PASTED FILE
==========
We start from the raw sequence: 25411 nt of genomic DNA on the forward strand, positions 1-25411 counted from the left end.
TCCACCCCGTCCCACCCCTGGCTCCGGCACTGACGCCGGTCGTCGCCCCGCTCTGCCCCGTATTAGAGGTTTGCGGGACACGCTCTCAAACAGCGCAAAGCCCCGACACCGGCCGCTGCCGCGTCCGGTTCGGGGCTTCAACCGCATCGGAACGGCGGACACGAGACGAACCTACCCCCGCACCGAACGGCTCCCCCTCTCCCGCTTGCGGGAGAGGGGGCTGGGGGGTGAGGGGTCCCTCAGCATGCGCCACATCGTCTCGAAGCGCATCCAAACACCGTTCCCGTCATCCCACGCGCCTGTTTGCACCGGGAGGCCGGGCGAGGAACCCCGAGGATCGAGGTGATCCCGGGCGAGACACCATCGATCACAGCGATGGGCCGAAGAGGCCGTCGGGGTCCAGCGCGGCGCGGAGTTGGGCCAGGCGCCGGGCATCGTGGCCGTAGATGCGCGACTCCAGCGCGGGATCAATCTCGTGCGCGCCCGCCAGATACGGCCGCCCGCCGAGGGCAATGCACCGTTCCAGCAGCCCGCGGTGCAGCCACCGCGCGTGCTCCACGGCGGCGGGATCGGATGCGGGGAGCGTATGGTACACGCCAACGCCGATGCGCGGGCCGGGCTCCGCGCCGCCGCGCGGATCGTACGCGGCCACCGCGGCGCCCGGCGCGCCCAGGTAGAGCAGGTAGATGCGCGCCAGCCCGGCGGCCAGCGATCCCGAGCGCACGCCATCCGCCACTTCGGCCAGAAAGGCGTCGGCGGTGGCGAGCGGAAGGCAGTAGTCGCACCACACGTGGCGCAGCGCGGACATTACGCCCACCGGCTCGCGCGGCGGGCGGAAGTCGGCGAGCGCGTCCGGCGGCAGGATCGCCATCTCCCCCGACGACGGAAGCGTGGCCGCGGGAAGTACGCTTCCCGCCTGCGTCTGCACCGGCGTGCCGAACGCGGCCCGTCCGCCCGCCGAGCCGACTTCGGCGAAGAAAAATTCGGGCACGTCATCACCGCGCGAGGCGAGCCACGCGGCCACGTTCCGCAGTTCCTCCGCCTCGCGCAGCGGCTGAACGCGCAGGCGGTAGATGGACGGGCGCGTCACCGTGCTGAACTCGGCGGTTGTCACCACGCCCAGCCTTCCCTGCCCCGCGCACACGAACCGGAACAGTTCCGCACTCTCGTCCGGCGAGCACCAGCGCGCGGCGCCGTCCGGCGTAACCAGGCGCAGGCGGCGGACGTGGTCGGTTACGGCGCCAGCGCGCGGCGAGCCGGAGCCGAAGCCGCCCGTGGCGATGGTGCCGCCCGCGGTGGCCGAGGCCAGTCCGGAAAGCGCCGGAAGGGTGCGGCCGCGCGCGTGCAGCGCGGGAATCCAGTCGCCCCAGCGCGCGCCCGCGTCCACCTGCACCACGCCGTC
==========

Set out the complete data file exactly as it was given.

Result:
We start from the raw sequence: 25411 nt of genomic DNA on the forward strand, positions 1-25411 counted from the left end.
TCCACCCCGTCCCACCCCTGGCTCCGGCACTGACGCCGGTCGTCGCCCCGCTCTGCCCCGTATTAGAGGTTTGCGGGACACGCTCTCAAACAGCGCAAAGCCCCGACACCGGCCGCTGCCGCGTCCGGTTCGGGGCTTCAACCGCATCGGAACGGCGGACACGAGACGAACCTACCCCCGCACCGAACGGCTCCCCCTCTCCCGCTTGCGGGAGAGGGGGCTGGGGGGTGAGGGGTCCCTCAGCATGCGCCACATCGTCTCGAAGCGCATCCAAACACCGTTCCCGTCATCCCACGCGCCTGTTTGCACCGGGAGGCCGGGCGAGGAACCCCGAGGATCGAGGTGATCCCGGGCGAGACACCATCGATCACAGCGATGGGCCGAAGAGGCCGTCGGGGTCCAGCGCGGCGCGGAGTTGGGCCAGGCGCCGGGCATCGTGGCCGTAGATGCGCGACTCCAGCGCGGGATCAATCTCGTGCGCGCCCGCCAGATACGGCCGCCCGCCGAGGGCAATGCACCGTTCCAGCAGCCCGCGGTGCAGCCACCGCGCGTGCTCCACGGCGGCGGGATCGGATGCGGGGAGCGTATGGTACACGCCAACGCCGATGCGCGGGCCGGGCTCCGCGCCGCCGCGCGGATCGTACGCGGCCACCGCGGCGCCCGGCGCGCCCAGGTAGAGCAGGTAGATGCGCGCCAGCCCGGCGGCCAGCGATCCCGAGCGCACGCCATCCGCCACTTCGGCCAGAAAGGCGTCGGCGGTGGCGAGCGGAAGGCAGTAGTCGCACCACACGTGGCGCAGCGCGGACATTACGCCCACCGGCTCGCGCGGCGGGCGGAAGTCGGCGAGCGCGTCCGGCGGCAGGATCGCCATCTCCCCCGACGACGGAAGCGTGGCCGCGGGAAGTACGCTTCCCGCCTGCGTCTGCACCGGCGTGCCGAACGCGGCCCGTCCGCCCGCCGAGCCGACTTCGGCGAAGAAAAATTCGGGCACGTCATCACCGCGCGAGGCGAGCCACGCGGCCACGTTCCGCAGTTCCTCCGCCTCGCGCAGCGGCTGAACGCGCAGGCGGTAGATGGACGGGCGCGTCACCGTGCTGAACTCGGCGGTTGTCACCACGCCCAGCCTTCCCTGCCCCGCGCACACGAACCGGAACAGTTCCGCACTCTCGTCCGGCGAGCACCAGCGCGCGGCGCCGTCCGGCGTAACCAGGCGCAGGCGGCGGACGTGGTCGGTTACGGCGCCAGCGCGCGGCGAGCCGGAGCCGAAGCCGCCCGTGGCGATGGTGCCGCCCGCGGTGGCCGAGGCCAGTCCGGAAAGCGCCGGAAGGGTGCGGCCGCGCGCGTGCAGCGCGGGAATCCAGTCGCCCCAGCGCGCGCCCGCGTCCACCTGCACCACGCCGTC